The best things about this project:
-I already started it (there was less to do)
-They are tiny (and seem less scary)
-As masters studies they don’t require a high degree of creativity
-The excitement of looking at Masters to choose from is highly motivating
-As a selection of different artists, the project allows me to switch rapidly between styles (which keeps me excited)
And it worked! I feel enthused about finding my own style and growing as an artist. And I’m excited to visit new galleries and meet the local artists I might learn from!
Here’s my little master’s study sampling project so far (Masters: Sargent, Liepke, Sargent, Burdick, Anderson, and Zorn) I still need to add that little Sargent face on the upper left. Compositionally this was a weird way to lay it out, but I have a better idea of how to handle that next time. And the important thing is… I painted!
I recently had the great joy of attending a 5-day portrait painting workshop in Encinitas, with the amazing artist, Meadow Gist. I love portraiture, and I have had several classes with Meadow in the past, so I knew it was gonna be good. Some teachers really resonate with me when they explain things (and others sound like they’re speaking a foreign language). Meadow is one of those teachers who speaks a language I understand, and I feel like my growth during this workshop was largely due to her skill as a teacher. Here are two of my more successful pieces from the workshop.
Wow. I am facing some serious “not good enough” stuff this week! It seemed to crop up after getting a spot in the (much coveted) Morgan Weistling painting workshop in Pasadena. At first I was just on the waiting list… which felt safe. But suddenly I get the email: “We’ve got a spot for you!”. And then… panic set in. And this is what it sounds like in my brain:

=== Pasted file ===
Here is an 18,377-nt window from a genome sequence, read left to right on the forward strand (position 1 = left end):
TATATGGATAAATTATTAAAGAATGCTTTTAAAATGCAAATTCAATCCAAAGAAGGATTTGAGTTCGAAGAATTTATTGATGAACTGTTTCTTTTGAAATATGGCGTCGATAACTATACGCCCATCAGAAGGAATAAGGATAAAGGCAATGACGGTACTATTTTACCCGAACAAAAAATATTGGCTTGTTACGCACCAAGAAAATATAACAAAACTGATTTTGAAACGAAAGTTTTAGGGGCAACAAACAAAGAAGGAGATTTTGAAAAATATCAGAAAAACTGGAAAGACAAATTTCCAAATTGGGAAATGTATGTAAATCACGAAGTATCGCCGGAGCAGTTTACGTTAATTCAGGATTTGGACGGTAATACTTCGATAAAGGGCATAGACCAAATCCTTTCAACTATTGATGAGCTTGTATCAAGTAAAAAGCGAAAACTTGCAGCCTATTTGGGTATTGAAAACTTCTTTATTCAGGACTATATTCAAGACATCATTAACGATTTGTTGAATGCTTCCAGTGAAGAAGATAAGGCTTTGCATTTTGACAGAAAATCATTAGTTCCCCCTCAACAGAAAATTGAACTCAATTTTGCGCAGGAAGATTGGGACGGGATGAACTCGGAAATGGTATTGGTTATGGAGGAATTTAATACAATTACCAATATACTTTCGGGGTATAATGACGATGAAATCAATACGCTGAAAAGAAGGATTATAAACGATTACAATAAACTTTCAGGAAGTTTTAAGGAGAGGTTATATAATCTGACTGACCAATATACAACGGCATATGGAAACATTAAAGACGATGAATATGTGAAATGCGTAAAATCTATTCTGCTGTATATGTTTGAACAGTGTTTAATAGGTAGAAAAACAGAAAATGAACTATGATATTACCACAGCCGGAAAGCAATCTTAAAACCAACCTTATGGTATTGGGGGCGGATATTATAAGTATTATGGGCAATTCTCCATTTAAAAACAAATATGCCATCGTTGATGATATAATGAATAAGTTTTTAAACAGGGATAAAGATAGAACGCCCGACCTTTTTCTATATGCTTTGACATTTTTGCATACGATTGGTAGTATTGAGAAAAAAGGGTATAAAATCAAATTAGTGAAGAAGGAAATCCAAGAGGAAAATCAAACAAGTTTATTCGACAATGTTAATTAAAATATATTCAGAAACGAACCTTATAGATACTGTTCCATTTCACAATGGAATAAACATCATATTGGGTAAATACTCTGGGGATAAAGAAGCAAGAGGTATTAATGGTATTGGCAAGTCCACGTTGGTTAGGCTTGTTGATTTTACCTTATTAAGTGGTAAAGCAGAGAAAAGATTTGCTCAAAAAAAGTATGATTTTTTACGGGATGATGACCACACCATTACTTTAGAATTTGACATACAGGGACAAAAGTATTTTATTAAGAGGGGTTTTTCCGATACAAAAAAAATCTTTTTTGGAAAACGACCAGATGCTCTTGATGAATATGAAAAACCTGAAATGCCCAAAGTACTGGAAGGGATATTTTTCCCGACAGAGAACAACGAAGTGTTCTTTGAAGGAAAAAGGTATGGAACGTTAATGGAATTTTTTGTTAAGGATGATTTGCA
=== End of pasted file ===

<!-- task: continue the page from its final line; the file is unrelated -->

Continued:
“Oh no. The website said this workshop isn’t appropriate for beginners… am I a beginner? My drawing skills still need serious work. But… I’ve been working on art for the last 5 years– I must not be a ‘beginner’ anymore!… Puh-leeze, you’re so lazy, you basically did nothing to improve your art in that time.”
And the voice goes on……. and on….. and on………….
The thing is, I want to be an artist because I love to make art. And (call me crazy) my self imposed emotional beatings makes the whole process a hole heck of a lot less fun.
I recently watched this video about that uncomfortable place just outside of comfortable where all the learning happens. But the scared part of my brain says “beginner” like it’s a bad thing. Because I want to be there, in that uncertain place where I am eagerly trying and failing with such gusto that I’m always moving forward.
So essentially, I am still a “beginner.” But always want to be a beginner, even if I become the cat’s pajamas, I want to think like a beginner. Always risking, stepping into the unknown, moving forward. I always want to be the worst artist in a classroom so that I have huge leaps to grow before moving to the next level.
Here’s some Morgan Weistling work to blow your socks off:
Here’s the beginning of a series of six small (oil) portrait master’s studies. (Left: John Singer Sargent, Right: Malcom Liepke). Masters’ studies are an amazing way to analyze how an artist works. By attempting to recreate great works you add to your toolbox of problem solving in paint.
(I’m going to go back and finish the Sargeant on the left… there’s going to be a second head in there. So really, this is 7 portraits!)